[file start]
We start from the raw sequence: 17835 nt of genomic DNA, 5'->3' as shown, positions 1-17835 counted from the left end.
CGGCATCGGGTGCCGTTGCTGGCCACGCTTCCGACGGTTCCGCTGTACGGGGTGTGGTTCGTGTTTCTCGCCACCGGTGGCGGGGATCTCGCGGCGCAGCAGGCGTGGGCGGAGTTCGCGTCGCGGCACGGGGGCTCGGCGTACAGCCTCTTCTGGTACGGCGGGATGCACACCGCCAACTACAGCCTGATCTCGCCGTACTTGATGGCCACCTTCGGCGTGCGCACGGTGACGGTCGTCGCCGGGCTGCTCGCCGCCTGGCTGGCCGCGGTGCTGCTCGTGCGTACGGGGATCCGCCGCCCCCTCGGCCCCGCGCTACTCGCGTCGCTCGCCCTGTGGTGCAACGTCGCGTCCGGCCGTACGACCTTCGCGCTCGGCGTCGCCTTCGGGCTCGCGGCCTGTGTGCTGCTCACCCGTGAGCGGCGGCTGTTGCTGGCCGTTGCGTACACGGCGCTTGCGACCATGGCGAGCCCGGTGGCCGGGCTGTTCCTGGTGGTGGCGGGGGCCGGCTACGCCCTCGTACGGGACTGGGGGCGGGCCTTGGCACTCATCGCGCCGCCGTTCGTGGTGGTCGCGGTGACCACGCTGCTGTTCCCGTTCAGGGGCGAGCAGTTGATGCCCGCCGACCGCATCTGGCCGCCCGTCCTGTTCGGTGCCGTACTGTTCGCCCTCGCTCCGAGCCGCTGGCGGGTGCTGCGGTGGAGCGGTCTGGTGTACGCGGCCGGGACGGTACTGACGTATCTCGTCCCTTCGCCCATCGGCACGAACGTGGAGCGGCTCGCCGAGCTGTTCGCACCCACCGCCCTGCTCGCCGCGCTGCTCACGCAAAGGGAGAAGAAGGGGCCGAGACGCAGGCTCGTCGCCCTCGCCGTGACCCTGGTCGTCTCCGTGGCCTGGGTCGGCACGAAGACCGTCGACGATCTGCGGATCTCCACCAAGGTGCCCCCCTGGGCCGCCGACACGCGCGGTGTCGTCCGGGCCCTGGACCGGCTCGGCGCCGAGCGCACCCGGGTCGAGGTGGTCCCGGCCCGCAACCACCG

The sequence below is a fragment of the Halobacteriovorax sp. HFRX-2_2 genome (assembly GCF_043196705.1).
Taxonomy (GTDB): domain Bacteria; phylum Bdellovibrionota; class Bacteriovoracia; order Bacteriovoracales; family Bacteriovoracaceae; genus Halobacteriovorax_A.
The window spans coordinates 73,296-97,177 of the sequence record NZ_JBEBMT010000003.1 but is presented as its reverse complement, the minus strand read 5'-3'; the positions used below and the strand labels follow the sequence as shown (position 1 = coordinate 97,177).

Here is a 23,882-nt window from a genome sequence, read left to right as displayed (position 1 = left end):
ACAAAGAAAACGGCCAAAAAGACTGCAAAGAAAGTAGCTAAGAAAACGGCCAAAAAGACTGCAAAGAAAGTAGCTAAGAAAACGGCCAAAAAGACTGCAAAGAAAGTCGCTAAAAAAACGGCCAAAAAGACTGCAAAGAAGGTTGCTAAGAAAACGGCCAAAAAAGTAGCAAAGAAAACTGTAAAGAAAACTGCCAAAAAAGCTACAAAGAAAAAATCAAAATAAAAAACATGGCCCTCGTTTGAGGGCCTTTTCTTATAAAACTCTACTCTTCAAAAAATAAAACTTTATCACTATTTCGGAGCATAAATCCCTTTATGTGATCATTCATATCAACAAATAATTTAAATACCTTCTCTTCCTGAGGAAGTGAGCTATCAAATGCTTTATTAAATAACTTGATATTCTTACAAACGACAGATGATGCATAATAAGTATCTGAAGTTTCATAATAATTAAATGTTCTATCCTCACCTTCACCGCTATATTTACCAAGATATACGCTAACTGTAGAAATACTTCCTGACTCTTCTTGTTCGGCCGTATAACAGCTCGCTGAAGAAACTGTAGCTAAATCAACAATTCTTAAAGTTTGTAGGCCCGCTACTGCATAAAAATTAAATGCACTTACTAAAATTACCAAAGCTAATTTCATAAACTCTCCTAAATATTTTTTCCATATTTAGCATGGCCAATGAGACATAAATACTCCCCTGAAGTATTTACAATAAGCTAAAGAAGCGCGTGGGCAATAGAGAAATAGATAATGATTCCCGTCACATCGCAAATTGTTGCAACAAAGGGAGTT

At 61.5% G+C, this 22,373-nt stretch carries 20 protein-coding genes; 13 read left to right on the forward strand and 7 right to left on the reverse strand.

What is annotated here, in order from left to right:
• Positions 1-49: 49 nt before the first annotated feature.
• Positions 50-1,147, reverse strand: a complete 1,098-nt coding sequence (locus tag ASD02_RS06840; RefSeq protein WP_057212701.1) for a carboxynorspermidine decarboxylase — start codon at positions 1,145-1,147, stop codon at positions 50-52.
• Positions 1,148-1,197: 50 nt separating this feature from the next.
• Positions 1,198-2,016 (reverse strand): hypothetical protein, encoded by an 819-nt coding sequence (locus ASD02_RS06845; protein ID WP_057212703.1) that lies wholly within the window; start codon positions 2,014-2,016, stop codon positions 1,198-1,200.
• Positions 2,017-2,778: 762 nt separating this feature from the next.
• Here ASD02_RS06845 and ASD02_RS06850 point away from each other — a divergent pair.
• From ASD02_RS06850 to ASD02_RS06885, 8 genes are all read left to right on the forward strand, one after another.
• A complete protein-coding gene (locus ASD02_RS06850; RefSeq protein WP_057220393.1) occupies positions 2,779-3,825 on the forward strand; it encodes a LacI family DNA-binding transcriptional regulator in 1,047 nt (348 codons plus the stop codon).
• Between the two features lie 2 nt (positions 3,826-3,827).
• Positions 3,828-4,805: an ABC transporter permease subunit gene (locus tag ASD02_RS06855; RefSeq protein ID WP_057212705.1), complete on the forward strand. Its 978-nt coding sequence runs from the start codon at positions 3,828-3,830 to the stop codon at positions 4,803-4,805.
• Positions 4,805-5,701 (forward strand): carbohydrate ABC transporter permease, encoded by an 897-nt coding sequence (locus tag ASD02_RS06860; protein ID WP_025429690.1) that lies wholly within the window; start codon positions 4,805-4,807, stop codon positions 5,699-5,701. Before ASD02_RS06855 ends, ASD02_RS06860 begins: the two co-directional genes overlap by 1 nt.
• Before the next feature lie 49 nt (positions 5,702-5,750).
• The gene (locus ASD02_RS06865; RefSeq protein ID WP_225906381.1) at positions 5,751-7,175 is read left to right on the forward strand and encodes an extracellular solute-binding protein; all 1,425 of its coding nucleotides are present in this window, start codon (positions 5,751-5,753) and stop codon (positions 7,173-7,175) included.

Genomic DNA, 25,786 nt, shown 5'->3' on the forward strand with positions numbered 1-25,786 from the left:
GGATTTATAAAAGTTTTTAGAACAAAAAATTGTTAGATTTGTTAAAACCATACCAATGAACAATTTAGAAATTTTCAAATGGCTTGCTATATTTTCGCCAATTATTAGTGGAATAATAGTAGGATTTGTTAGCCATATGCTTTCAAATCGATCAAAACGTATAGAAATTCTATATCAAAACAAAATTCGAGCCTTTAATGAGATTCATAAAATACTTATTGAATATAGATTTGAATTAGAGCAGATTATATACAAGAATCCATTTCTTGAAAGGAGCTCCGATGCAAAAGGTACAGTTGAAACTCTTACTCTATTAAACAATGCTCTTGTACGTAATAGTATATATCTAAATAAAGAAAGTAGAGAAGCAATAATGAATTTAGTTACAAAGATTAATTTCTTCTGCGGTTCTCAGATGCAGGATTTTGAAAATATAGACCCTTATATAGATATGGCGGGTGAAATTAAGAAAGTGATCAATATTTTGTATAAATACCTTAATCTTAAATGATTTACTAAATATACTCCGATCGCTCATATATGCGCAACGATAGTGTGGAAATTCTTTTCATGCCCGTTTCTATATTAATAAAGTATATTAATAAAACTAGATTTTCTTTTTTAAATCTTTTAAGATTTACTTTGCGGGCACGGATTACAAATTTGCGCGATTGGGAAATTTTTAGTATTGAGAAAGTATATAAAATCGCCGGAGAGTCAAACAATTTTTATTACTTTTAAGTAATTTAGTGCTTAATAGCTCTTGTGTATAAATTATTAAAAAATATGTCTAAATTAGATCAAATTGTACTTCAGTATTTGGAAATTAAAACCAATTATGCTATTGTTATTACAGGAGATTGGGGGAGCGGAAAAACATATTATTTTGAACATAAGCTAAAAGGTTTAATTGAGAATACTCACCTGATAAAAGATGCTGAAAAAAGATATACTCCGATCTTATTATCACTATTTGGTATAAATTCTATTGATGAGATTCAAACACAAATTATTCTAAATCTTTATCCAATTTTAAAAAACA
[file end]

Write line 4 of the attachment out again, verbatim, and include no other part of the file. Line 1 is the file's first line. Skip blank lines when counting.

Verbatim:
Taxonomy (GTDB): domain Bacteria; phylum Bdellovibrionota; class Bacteriovoracia; order Bacteriovoracales; family Bacteriovoracaceae; genus Halobacteriovorax_A.